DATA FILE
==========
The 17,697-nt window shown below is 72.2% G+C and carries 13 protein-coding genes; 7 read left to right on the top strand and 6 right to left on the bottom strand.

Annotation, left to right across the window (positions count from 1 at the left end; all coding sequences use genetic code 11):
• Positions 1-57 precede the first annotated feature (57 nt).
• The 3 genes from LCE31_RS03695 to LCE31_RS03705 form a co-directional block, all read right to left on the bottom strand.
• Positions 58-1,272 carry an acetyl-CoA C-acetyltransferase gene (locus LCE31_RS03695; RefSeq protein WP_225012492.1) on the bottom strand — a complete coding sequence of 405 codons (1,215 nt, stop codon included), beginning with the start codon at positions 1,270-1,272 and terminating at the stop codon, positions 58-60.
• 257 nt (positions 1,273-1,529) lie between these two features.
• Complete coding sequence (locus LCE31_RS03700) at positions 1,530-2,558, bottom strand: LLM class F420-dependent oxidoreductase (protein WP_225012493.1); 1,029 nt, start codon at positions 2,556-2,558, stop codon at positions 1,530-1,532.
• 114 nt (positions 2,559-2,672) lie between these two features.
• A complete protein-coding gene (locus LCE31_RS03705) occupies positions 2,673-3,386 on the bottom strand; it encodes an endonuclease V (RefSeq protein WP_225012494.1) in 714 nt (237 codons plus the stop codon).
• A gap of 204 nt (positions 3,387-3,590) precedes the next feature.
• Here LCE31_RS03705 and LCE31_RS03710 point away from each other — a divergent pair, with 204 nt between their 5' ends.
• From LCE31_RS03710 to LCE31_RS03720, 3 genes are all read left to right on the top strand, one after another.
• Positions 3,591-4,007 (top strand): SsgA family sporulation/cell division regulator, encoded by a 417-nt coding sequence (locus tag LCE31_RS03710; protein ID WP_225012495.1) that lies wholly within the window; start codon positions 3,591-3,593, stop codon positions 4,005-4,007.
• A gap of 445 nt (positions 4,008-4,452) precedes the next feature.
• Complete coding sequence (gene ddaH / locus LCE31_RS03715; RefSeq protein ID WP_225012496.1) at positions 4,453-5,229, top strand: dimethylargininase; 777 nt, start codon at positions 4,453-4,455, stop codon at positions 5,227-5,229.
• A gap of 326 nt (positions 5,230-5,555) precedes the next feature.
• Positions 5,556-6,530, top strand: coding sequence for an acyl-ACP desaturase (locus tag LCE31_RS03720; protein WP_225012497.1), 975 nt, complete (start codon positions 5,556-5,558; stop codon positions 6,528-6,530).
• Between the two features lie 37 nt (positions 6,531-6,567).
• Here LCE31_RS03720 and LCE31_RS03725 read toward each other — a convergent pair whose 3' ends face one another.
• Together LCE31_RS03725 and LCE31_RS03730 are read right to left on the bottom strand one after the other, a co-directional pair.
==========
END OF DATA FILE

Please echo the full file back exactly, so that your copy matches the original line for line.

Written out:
The 17,697-nt window shown below is 72.2% G+C and carries 13 protein-coding genes; 7 read left to right on the top strand and 6 right to left on the bottom strand.

Annotation, left to right across the window (positions count from 1 at the left end; all coding sequences use genetic code 11):
• Positions 1-57 precede the first annotated feature (57 nt).
• The 3 genes from LCE31_RS03695 to LCE31_RS03705 form a co-directional block, all read right to left on the bottom strand.
• Positions 58-1,272 carry an acetyl-CoA C-acetyltransferase gene (locus LCE31_RS03695; RefSeq protein WP_225012492.1) on the bottom strand — a complete coding sequence of 405 codons (1,215 nt, stop codon included), beginning with the start codon at positions 1,270-1,272 and terminating at the stop codon, positions 58-60.
• 257 nt (positions 1,273-1,529) lie between these two features.
• Complete coding sequence (locus LCE31_RS03700) at positions 1,530-2,558, bottom strand: LLM class F420-dependent oxidoreductase (protein WP_225012493.1); 1,029 nt, start codon at positions 2,556-2,558, stop codon at positions 1,530-1,532.
• 114 nt (positions 2,559-2,672) lie between these two features.
• A complete protein-coding gene (locus LCE31_RS03705) occupies positions 2,673-3,386 on the bottom strand; it encodes an endonuclease V (RefSeq protein WP_225012494.1) in 714 nt (237 codons plus the stop codon).
• A gap of 204 nt (positions 3,387-3,590) precedes the next feature.
• Here LCE31_RS03705 and LCE31_RS03710 point away from each other — a divergent pair, with 204 nt between their 5' ends.
• From LCE31_RS03710 to LCE31_RS03720, 3 genes are all read left to right on the top strand, one after another.
• Positions 3,591-4,007 (top strand): SsgA family sporulation/cell division regulator, encoded by a 417-nt coding sequence (locus tag LCE31_RS03710; protein ID WP_225012495.1) that lies wholly within the window; start codon positions 3,591-3,593, stop codon positions 4,005-4,007.
• A gap of 445 nt (positions 4,008-4,452) precedes the next feature.
• Complete coding sequence (gene ddaH / locus LCE31_RS03715; RefSeq protein ID WP_225012496.1) at positions 4,453-5,229, top strand: dimethylargininase; 777 nt, start codon at positions 4,453-4,455, stop codon at positions 5,227-5,229.
• A gap of 326 nt (positions 5,230-5,555) precedes the next feature.
• Positions 5,556-6,530, top strand: coding sequence for an acyl-ACP desaturase (locus tag LCE31_RS03720; protein WP_225012497.1), 975 nt, complete (start codon positions 5,556-5,558; stop codon positions 6,528-6,530).
• Between the two features lie 37 nt (positions 6,531-6,567).
• Here LCE31_RS03720 and LCE31_RS03725 read toward each other — a convergent pair whose 3' ends face one another.
• Together LCE31_RS03725 and LCE31_RS03730 are read right to left on the bottom strand one after the other, a co-directional pair.